Decision No. 16,063
Appeal of a STUDENT SUSPECTED OF HAVING A DISABILITY, by his parents, from action of the Board of Education of the North Babylon Union Free School District regarding student discipline.
(May 10, 2010)
Guercio & Guercio, LLP, attorneys for respondent, Gary L. Steffanetta, Esq., of counsel
STEINER, Commissioner.--Petitioners appeal the decision of the Board of Education of the North Babylon Union Free School District (“respondent”) affirming the suspension of their son. The appeal must be dismissed.
Petitioners’ son attended kindergarten in respondent’s district during the 2008-2009 school year. By two letters dated March 31, 2009, the school principal notified petitioners that their son was suspended for five days for “intentionally push[ing] another student causing the need for medical attention at the hospital due to his physical injury.” Petitioners were advised of their right to an informal conference at which they could question complaining witnesses and their right to home tutoring during the suspension.
By letter dated April 1, 2009, the principal confirmed that an informal conference occurred, that petitioners refused to accept the suspension letters and that subsequently a security officer delivered the letters to petitioners’ residence.
By letter also dated April 1, 2009, the superintendent notified petitioners that a superintendent’s hearing would be held on April 14, 2009 at which petitioners had the right to be represented by counsel and to question complaining witnesses. The hearing was held on April 14, 2009 at which the school principal and petitioners’ son testified. The hearing officer found petitioners’ son guilty of the charge and recommended that he be placed in an interim alternative educational setting for no more than 45 days pending a determination of the Committee on Special Education (“CSE”).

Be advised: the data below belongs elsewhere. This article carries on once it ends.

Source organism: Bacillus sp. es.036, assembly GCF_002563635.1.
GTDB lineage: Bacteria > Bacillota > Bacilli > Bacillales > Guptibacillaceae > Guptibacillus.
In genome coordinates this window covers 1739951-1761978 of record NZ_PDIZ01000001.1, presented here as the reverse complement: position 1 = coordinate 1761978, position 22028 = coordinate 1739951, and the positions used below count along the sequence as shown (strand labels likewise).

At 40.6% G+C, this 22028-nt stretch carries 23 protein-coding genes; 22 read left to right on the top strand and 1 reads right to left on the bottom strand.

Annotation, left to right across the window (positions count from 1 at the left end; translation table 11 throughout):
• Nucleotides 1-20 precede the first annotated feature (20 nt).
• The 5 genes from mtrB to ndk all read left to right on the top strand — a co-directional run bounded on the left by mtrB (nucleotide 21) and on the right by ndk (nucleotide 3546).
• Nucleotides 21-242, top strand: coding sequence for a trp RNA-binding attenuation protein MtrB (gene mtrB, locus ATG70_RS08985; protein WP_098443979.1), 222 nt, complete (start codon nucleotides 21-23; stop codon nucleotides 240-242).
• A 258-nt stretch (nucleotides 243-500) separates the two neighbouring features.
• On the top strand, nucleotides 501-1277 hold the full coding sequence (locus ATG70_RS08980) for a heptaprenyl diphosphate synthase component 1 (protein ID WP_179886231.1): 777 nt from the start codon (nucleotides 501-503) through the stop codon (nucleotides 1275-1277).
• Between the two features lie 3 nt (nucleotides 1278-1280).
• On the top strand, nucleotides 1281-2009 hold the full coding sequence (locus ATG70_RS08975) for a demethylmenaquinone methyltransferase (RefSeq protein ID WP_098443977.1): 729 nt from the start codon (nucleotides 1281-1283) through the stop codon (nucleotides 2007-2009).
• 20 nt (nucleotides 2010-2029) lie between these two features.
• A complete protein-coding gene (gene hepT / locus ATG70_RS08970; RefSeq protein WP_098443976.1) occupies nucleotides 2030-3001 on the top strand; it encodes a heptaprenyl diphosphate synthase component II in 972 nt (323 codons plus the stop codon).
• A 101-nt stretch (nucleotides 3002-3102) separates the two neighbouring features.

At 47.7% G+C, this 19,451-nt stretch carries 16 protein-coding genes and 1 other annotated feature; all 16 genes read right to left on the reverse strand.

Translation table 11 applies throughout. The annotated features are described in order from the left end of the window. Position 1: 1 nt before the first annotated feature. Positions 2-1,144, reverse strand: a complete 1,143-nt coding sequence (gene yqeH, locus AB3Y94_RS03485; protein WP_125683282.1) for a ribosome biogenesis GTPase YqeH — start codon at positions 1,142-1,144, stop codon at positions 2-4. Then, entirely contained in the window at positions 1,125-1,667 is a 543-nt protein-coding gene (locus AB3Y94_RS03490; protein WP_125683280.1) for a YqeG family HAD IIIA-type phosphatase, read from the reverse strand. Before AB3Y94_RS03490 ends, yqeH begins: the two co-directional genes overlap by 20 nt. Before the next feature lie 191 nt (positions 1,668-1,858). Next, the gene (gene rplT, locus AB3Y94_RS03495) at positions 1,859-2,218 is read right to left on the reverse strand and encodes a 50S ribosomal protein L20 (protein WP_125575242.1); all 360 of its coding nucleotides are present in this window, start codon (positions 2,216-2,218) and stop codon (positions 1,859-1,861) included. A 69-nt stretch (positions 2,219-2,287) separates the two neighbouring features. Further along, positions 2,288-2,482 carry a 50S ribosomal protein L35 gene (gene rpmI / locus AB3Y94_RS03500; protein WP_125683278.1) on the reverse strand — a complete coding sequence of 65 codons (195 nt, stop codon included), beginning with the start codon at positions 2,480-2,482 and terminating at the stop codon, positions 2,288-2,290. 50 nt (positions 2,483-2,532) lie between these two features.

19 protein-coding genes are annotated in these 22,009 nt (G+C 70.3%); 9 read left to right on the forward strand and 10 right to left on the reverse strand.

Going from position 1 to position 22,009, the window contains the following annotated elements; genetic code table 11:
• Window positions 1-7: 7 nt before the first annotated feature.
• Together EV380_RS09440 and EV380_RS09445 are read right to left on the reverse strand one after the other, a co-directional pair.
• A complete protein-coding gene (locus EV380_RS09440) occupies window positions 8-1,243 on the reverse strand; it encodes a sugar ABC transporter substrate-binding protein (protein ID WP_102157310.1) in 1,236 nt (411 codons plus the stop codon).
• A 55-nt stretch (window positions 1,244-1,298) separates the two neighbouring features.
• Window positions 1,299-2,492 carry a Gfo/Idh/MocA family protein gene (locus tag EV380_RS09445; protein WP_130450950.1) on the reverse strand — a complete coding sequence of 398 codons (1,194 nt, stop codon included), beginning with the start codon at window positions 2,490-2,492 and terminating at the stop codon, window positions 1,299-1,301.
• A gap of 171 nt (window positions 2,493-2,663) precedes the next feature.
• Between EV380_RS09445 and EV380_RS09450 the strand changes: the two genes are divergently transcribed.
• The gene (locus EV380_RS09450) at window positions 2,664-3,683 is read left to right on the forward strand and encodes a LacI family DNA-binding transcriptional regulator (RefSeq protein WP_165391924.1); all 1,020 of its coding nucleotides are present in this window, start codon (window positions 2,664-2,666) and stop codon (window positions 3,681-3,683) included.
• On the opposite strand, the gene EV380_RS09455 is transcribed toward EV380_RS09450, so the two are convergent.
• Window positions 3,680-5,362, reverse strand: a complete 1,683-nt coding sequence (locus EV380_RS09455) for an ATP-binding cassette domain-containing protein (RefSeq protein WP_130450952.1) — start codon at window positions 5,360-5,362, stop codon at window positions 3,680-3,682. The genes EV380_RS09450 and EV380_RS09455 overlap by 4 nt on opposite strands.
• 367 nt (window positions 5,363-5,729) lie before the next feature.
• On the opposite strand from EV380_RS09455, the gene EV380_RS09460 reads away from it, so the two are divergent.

By letter dated April 14, 2009, the superintendent informed petitioners that he adopted the recommendations of the hearing officer. By letter dated April 15, 2009, petitioners appealed the superintendent’s decision to respondent, which upheld the decision. This appeal ensued. Petitioners’ request for interim relief was denied on July 9, 2009.
Petitioners argue that respondent denied their son due process, specifically that the incident/accident reports were concealed from them and that they were not permitted to question complaining witnesses. Petitioners also contend that their son is not guilty -- that he tripped and did not push the other student intentionally. Petitioners request that the suspension be expunged from their son’s school record and that he be provided “educational restitution” in the form of home-tutoring.
Respondent maintains that the petition must be dismissed for failure to join the superintendent as a necessary party and that petitioners have failed to establish a clear legal right to the relief requested.
Initially, I must address petitioners’ memorandum of law. A memorandum of law should consist of arguments of law (8 NYCRR §276.4). It may not be used to add belated assertions or exhibits that are not part of the pleadings (Appeal of Hall, 46 Ed Dept Rep 394, Decision No. 15,543; Appeal of E.P. and D.P., 46 id. 390, Decision No. 15,542). Therefore, I have not considered petitioners’ memorandum of law to the extent it raises new facts and arguments.
A party whose rights would be adversely affected by a determination of an appeal in favor of a petitioner is a necessary party and must be joined as such (Appeal of G.H.L., 46 Ed Dept Rep 571, Decision No. 15,598; Appeal of Doe, 46 id. 483, Decision No. 15,571; Appeal of Johnson, 46 id. 432, Decision No. 15,555). Joinder requires that an individual be clearly named as a respondent in the caption and served with a copy of the notice of petition and petition to inform the individual that he or she should respond to the petition and enter a defense (Appeal of G.H.L., 46 Ed Dept Rep 571, Decision No. 15,598; Appeal of Doe, 46 id. 483, Decision No. 15,571; Appeal of Johnson, 46 id. 432, Decision No. 15,555). Petitioners have made no allegations that the superintendent acted improperly in conducting the hearing, nor do they seek specific relief against the superintendent. Since the superintendent’s rights would not be adversely affected by a determination in favor of petitioners, he is not a necessary party to the appeal (Appeal of R.C., 49 Ed Dept Rep ___, Decision No. 16,023).
Petitioners allege that their son’s due process rights were violated because, at the hearing, they were not permitted to question complaining witnesses nor were they provided with the incident/accident reports.